Whose up for a trip to that Italian-themed Midtown Mall? Or maybe a float down the reflooded State St? Or maybe catch a cruise ship up in the Historical Fast Ferry District.. I’m sorry, the Port of Rochester? Well, two out of three of those projects never even got a single shovel-full of dirt moved and the third will not, either.

I’m sorry if I seem cynical and angry. But fuck everybody. Because if the buffoonery of projects we have taken on in the past are cringe-worthy, they are nothing compared to the complete dipshittery of the things we never did. But we did “study” them.

Where does that money go, exactly? When we spend $100,000 on a study – as Steve Orr notes, mostly on the Army Corps of Engineers’ dime in this case – who gets it? Because that money doesn’t just vapourize: someone’s getting paid every single time. Someone please give me some names. And then cross-reference those with the names of our esteemed political class’ list of campaign donors.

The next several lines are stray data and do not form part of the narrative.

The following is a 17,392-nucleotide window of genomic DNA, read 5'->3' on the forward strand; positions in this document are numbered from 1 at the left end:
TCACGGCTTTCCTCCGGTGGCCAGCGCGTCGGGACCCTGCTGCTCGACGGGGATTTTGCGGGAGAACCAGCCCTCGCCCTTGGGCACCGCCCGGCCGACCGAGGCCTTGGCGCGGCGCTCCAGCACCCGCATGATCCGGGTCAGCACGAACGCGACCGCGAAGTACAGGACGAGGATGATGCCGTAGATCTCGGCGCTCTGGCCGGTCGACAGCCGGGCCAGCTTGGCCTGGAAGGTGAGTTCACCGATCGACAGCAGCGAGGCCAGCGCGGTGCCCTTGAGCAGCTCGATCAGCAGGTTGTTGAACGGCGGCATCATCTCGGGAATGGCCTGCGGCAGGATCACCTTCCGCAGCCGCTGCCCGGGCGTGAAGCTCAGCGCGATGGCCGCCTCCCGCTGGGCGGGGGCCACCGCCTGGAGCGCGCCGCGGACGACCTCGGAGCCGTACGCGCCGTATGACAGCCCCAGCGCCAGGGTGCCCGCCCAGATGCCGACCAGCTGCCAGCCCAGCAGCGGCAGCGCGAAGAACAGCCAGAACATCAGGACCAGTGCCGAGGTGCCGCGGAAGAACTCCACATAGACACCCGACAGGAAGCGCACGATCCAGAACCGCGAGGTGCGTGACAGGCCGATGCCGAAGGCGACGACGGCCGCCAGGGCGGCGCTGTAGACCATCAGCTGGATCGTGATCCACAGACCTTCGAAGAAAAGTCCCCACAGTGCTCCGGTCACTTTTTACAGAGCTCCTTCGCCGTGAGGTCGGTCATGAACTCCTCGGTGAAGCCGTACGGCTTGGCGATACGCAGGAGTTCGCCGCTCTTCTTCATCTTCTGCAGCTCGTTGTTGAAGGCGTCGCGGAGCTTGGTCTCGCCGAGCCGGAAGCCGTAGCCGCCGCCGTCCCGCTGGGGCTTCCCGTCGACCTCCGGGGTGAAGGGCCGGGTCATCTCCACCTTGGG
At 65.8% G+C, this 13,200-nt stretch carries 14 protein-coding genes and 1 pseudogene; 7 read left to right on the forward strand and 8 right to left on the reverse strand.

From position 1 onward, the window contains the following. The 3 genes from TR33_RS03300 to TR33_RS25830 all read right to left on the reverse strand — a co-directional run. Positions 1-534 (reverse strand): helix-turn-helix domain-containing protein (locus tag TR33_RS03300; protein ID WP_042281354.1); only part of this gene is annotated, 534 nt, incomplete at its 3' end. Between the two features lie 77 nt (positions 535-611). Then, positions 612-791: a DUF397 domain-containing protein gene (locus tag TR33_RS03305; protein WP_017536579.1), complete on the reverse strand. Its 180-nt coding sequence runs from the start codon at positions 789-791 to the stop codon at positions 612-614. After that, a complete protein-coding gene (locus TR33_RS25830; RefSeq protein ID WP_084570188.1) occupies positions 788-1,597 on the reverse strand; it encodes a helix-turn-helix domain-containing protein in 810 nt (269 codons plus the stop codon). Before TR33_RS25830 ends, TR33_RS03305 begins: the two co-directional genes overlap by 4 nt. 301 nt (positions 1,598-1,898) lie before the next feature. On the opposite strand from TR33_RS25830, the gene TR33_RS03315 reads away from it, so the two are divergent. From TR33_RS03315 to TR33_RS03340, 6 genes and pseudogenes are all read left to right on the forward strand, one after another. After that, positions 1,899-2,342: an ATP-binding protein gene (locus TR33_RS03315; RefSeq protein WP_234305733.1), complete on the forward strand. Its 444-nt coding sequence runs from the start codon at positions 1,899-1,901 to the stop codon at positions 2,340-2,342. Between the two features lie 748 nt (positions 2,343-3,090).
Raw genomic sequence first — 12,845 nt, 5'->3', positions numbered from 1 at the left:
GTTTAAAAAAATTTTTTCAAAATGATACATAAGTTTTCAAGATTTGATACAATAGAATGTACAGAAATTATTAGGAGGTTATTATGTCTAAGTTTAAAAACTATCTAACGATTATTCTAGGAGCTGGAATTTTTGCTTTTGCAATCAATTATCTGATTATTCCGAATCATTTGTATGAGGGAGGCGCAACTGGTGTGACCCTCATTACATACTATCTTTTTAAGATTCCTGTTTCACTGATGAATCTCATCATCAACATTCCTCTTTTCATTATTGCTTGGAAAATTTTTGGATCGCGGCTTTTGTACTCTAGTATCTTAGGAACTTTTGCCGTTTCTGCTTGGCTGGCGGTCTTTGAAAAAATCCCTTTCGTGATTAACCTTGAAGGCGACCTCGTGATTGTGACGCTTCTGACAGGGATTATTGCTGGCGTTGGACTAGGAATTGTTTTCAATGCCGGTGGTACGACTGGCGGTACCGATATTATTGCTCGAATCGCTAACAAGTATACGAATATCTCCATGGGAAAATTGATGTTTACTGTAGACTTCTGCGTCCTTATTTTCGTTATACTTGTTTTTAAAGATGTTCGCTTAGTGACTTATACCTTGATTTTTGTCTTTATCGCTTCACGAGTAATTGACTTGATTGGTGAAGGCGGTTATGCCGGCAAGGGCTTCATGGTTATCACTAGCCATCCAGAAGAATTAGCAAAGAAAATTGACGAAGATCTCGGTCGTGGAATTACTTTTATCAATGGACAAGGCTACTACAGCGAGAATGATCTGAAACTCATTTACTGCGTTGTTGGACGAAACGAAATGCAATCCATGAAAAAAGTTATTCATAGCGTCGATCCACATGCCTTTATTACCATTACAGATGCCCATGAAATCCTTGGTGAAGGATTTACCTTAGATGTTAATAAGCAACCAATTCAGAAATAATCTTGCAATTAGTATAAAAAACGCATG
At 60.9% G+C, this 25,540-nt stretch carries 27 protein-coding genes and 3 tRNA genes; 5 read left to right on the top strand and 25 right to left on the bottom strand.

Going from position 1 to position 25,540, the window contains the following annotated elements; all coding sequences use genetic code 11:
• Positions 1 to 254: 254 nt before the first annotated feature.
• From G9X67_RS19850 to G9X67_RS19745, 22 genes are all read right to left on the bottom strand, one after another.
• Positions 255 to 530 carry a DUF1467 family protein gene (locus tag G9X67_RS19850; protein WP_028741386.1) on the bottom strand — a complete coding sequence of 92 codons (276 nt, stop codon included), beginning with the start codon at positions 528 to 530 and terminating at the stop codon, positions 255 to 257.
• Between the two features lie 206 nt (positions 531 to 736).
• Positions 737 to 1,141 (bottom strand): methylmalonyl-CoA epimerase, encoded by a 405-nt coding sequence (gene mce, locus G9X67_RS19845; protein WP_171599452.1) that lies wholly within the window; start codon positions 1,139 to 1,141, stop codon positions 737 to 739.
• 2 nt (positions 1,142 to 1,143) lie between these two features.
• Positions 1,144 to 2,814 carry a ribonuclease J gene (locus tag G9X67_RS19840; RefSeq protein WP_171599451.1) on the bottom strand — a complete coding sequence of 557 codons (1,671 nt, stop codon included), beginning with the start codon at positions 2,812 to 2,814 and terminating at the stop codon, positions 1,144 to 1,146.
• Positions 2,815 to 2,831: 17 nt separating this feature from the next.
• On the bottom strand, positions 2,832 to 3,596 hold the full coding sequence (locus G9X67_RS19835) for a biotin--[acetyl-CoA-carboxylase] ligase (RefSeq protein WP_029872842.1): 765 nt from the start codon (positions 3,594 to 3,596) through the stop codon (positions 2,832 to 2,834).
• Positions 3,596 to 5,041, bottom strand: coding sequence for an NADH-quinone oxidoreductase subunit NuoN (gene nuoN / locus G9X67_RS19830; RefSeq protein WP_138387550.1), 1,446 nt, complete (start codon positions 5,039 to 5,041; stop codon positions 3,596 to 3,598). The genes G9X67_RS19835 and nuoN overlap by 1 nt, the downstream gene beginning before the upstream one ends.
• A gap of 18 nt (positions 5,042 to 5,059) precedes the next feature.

Of course we know some of that money goes to actual City employees doing studies. But my guess is that the lion’s share of the money goes to the people and businesses with the expertise to do the job.. that’s never actually going to get done. Just “studied.”

Without any commitment from anybody; without any input from local residents; without so much as a single shovel of dirt moved from one place to another, somebody’s getting paid. Nice work, if you can get it: writing book reports for do-nothing city government.